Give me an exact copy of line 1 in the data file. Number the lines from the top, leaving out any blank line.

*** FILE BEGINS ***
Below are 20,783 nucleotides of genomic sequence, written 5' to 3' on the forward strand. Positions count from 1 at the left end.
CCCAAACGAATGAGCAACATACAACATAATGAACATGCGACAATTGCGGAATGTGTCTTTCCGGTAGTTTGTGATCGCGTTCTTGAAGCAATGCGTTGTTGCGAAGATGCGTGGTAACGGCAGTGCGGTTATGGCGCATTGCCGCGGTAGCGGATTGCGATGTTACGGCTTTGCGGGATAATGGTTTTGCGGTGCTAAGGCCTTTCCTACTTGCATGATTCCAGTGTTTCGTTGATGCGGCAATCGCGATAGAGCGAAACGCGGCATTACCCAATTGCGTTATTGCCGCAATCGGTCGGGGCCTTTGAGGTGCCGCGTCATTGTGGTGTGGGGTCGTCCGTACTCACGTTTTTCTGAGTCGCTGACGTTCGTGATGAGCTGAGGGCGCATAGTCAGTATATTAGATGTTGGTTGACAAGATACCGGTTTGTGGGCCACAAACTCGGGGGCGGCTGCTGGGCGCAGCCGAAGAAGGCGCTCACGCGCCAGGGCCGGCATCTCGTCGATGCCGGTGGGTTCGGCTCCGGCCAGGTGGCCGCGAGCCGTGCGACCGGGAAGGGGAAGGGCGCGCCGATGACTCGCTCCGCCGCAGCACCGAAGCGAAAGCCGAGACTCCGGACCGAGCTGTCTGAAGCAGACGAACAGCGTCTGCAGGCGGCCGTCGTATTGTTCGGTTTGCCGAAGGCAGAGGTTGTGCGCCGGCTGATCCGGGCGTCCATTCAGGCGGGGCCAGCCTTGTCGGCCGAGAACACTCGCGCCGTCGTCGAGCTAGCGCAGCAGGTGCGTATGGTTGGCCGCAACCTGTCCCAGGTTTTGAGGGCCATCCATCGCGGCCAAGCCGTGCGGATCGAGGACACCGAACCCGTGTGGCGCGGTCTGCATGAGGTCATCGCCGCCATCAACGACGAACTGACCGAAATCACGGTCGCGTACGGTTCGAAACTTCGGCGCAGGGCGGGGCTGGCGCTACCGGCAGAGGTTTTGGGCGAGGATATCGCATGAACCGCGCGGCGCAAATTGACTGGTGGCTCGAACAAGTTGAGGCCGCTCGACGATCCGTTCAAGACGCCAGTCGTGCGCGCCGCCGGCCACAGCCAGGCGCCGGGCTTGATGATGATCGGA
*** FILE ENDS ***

Below are 20,783 nucleotides of genomic sequence, written 5' to 3' on the forward strand. Positions count from 1 at the left end.